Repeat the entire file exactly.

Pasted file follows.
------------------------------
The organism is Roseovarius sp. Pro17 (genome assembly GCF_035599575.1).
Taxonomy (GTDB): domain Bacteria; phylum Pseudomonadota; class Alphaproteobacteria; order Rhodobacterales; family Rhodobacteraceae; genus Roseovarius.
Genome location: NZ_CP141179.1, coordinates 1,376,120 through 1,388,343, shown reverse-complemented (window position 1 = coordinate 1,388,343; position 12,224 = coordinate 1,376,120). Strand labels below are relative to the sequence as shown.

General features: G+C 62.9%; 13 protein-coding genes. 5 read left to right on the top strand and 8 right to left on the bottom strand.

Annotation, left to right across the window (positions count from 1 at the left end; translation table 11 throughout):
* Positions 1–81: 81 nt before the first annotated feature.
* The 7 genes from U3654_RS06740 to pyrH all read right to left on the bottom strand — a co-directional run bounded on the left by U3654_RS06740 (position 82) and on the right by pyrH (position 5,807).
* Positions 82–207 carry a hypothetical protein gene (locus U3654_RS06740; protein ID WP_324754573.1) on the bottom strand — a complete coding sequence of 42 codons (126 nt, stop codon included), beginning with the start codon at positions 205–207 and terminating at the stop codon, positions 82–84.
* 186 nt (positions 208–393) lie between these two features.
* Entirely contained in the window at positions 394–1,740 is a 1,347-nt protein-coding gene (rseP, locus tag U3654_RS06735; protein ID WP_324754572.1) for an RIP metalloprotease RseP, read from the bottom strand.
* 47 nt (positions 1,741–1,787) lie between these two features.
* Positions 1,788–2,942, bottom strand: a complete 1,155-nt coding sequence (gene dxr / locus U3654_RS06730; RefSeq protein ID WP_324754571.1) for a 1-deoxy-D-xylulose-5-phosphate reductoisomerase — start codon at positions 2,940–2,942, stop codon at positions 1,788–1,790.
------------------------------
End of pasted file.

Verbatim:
The organism is Roseovarius sp. Pro17 (genome assembly GCF_035599575.1).
Taxonomy (GTDB): domain Bacteria; phylum Pseudomonadota; class Alphaproteobacteria; order Rhodobacterales; family Rhodobacteraceae; genus Roseovarius.
Genome location: NZ_CP141179.1, coordinates 1,376,120 through 1,388,343, shown reverse-complemented (window position 1 = coordinate 1,388,343; position 12,224 = coordinate 1,376,120). Strand labels below are relative to the sequence as shown.

General features: G+C 62.9%; 13 protein-coding genes. 5 read left to right on the top strand and 8 right to left on the bottom strand.

Annotation, left to right across the window (positions count from 1 at the left end; translation table 11 throughout):
* Positions 1–81: 81 nt before the first annotated feature.
* The 7 genes from U3654_RS06740 to pyrH all read right to left on the bottom strand — a co-directional run bounded on the left by U3654_RS06740 (position 82) and on the right by pyrH (position 5,807).
* Positions 82–207 carry a hypothetical protein gene (locus U3654_RS06740; protein ID WP_324754573.1) on the bottom strand — a complete coding sequence of 42 codons (126 nt, stop codon included), beginning with the start codon at positions 205–207 and terminating at the stop codon, positions 82–84.
* 186 nt (positions 208–393) lie between these two features.
* Entirely contained in the window at positions 394–1,740 is a 1,347-nt protein-coding gene (rseP, locus tag U3654_RS06735; protein ID WP_324754572.1) for an RIP metalloprotease RseP, read from the bottom strand.
* 47 nt (positions 1,741–1,787) lie between these two features.
* Positions 1,788–2,942, bottom strand: a complete 1,155-nt coding sequence (gene dxr / locus U3654_RS06730; RefSeq protein ID WP_324754571.1) for a 1-deoxy-D-xylulose-5-phosphate reductoisomerase — start codon at positions 2,940–2,942, stop codon at positions 1,788–1,790.